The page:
“value” rules if version == 1; values that do not conform would result in an IAE from
addCookie(). Unlike the current implementation, this would not automatically upgrade the version
or add quotes around RFC2109 “values” that did not match the “token” rule.

If STRICT_SERVLET_COMPLIANCE is set, the rule for version 0 values would be relaxed to allow
any value conforming to the Netscape specification except CTLs; this would effectively add
DQUOTE, backslash, and 0x80-0xFF. For more granular control, I propose adding the system property
“org.apache.tomcat.util.http.ServerCookie.ALLOW_IN_VALUE” which would take one of the
following enum values to determine what octets were allowed:
* Netscape
* RFC2616_token
* RFC2109_value
* RFC6265_cookie_octet
* Netscape_restricted (limits the permitted characters as recommended in the Servlet spec)
* RFC6265_ISO-8859-1 (adds 0x80-0xff to cookie_octet)

RFC6265 does allow value to be omitted so if value is null then a name-only cookie will be
produced. This will contain the “=“ character required by the “cookie-pair” rule.
RFC2109 does not allow the value to be omitted so a null value will result in an IAE unless
“org.apache.tomcat.util.http.ServerCookie.ALLOW_NAME_ONLY” is set to true.

Max-Age and Expires will always be sent.

Parsing
=======
RFC6265 says the user-agent MUST send only a single Cookie header, and RFC2109 is written
to imply that assumption. Netscape says “a line” is added to the request. Our current
implementation processes all Cookie headers in a request independently which leads to a difference
in behaviour if the headers are folded by an intermediate proxy. Specifically any $Version
value specified in one header is lost when processing the next whereas if the headers were
folded the version information would apply when processing the values from the second header.
To avoid this inconsistency, I propose only processing the first header received.

RFC2109 requires the header start with “cookie-version” which can be used to discriminate
between RFC2109 and RFC6265/Netscape formats. Specifically, if the line starts with “$Version”
then it would be processed using RFC2109 rules, otherwise processing would use RFC6265 rules.
The analysis behind RFC6265 indicates that most user agents simply ignore any “Version”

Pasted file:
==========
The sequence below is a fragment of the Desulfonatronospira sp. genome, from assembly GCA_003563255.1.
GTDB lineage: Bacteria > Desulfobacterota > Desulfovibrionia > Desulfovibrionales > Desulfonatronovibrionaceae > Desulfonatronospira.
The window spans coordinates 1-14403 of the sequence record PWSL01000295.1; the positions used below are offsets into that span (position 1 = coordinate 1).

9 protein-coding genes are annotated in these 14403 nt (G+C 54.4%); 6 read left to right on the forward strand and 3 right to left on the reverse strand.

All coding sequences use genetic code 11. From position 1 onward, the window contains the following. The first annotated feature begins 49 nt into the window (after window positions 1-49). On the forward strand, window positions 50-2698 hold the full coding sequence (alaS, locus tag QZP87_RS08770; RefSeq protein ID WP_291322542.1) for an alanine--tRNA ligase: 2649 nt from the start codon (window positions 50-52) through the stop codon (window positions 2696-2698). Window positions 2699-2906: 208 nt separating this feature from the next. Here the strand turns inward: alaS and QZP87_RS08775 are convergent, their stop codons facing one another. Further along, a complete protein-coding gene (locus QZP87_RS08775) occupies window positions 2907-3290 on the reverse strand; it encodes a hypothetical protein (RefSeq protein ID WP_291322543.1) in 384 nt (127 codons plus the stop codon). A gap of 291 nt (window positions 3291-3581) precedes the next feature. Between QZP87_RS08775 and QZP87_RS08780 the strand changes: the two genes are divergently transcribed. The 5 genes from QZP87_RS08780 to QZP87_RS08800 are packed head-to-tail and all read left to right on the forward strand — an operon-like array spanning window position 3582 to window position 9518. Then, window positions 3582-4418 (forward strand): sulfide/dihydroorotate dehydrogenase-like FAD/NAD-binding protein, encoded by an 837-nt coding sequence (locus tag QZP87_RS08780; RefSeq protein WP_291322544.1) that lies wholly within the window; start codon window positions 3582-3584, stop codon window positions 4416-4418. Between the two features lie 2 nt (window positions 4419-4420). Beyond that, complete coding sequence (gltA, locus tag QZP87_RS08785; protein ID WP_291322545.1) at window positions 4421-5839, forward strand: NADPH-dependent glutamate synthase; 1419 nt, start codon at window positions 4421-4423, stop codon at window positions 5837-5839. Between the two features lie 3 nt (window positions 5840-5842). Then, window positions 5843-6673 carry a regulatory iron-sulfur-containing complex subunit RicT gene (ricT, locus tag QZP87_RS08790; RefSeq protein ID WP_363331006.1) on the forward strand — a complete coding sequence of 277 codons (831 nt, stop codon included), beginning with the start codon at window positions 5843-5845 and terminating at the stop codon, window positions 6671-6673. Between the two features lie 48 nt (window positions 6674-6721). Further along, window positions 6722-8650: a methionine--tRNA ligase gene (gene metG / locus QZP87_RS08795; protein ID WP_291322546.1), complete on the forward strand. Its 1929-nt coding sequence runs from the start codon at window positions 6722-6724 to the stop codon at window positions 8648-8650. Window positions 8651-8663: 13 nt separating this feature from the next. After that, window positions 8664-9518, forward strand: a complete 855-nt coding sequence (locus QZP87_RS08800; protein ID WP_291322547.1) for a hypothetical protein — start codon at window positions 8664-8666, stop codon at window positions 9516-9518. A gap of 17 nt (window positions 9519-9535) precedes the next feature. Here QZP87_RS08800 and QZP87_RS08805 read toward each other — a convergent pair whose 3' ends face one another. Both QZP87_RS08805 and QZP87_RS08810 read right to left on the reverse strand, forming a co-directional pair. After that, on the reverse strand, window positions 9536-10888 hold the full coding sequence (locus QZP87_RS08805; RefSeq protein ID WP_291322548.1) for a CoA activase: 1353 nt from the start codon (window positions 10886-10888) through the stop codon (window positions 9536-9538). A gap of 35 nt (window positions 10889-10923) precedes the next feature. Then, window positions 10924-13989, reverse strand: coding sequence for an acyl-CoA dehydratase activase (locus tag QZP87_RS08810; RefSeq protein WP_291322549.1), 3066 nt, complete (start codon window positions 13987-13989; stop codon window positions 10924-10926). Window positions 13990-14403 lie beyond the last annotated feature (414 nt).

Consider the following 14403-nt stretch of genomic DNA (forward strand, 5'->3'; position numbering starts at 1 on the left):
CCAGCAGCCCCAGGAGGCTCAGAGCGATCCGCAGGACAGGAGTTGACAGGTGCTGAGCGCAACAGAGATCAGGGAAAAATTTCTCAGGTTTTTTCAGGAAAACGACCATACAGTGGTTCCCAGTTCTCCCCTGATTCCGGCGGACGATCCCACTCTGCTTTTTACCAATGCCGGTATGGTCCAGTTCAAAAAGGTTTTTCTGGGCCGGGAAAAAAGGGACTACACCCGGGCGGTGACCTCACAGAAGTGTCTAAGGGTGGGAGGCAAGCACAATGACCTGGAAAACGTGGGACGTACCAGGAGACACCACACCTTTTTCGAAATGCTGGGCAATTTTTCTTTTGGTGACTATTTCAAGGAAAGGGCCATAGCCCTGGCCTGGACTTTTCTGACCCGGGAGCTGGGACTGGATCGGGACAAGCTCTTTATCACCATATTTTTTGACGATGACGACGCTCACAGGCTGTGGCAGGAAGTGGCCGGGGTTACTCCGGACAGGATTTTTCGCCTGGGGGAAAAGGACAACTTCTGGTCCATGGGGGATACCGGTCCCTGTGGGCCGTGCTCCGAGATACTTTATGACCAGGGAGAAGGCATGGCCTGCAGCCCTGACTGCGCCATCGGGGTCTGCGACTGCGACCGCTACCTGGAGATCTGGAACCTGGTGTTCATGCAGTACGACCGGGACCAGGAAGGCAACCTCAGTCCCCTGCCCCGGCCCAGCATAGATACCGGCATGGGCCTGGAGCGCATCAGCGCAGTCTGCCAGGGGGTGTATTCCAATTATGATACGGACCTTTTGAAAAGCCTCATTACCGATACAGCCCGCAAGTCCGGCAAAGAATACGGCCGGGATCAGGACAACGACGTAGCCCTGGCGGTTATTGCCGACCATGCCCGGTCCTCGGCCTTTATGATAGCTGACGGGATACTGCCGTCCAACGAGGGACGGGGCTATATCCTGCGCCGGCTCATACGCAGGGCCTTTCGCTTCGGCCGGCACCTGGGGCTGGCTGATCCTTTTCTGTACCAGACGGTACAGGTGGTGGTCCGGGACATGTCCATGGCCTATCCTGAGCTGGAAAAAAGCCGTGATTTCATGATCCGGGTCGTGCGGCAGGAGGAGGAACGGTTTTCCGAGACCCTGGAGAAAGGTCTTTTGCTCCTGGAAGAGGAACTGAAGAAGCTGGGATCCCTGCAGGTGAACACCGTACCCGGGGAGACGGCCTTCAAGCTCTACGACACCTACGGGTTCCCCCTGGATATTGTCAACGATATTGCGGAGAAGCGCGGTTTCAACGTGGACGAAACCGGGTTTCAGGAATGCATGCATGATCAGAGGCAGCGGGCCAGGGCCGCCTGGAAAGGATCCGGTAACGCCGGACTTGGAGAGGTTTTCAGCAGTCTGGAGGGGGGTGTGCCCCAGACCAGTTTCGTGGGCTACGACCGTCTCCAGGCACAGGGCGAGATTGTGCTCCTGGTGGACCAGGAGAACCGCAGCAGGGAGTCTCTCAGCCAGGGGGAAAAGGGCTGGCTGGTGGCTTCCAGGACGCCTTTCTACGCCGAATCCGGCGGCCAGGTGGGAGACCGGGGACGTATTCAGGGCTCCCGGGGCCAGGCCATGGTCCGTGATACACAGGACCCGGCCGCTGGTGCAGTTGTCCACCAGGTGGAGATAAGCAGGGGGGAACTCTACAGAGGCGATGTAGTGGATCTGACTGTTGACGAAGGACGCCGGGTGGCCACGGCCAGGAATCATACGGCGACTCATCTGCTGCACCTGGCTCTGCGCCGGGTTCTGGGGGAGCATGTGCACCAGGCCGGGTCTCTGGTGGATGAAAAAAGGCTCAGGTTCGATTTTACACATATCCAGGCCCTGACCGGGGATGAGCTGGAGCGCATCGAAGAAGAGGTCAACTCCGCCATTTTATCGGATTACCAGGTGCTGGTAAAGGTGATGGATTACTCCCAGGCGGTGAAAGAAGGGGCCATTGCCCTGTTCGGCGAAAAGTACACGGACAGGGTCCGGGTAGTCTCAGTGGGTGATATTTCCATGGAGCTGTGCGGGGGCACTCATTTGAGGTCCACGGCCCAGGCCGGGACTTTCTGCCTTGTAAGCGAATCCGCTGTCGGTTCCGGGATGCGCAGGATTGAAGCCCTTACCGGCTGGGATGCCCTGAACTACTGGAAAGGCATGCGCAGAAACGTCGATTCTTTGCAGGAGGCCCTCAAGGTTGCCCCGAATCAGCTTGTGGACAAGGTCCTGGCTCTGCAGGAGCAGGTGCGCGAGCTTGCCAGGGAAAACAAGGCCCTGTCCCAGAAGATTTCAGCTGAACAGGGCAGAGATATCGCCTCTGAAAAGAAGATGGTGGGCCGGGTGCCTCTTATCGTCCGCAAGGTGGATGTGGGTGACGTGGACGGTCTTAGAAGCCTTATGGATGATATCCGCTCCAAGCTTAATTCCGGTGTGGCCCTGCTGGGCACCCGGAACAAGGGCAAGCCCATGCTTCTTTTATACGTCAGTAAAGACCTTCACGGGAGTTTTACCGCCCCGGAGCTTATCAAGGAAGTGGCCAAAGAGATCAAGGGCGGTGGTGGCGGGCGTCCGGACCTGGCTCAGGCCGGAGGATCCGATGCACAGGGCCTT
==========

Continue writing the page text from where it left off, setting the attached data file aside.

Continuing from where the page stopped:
attribute in a RFC2109 Set-Cookie so we would expect most requests to simply contain a RFC6265-format
header.

When parsing a RFC2109 Cookie header, we will assume conformance to the specification. Any
invalid “cookie-value” will simply be dropped and the parser will attempt to recover at
the next potential “cookie-value” based on the current parse state (i.e. in a quoted-string
or not). A missing VALUE will be considered invalid unless “org.apache.tomcat.util.http.ClientCookie.ALLOW_NAME_ONLY”
is set to true. The version, path and domain properties in Cookie will be set based on attributes
in the cookie-value.

When parsing a RFC6265 Cookie header, we will assume it is comprised of “cookie-pair”
separated by the sequence “;” SP. A “cookie-pair” must start with a valid “cookie-name”
followed by an “=“ character. The name must be a valid “token” unless “org.apache.tomcat.util.http.ClientCookie.STRICT_NAMING”
is explicitly set to false. The will would be considered valid if it complies with the “cookie-value”
rule unless “org.apache.tomcat.util.http.ClientCookie.ALLOW_IN_VALUE” is set to one of
the alternatives above. This will allow name-only cookies (in the form "name=“). It will
also mean cookies with unencoded JSON values will normally be suppressed so any application
expecting such a value would need to parser the Cookie header directly. Any invalid cookie-pair
will not be returned to the application and will not cause an exception to be thrown by the
parser; a user-data error will be logged. To recover from an invalid cookie-pair the parser
will look for the next “;” SP sequence. The path and domain properties in Cookie will
always be null and the version will always be 0.

======

I plan to start looking at this for trunk/TC8.0 starting with a cleanup of the current tests.
It should be possible to back-port to TC7.0.x if that is desirable.

Thanks
Jeremy


Mime
View raw message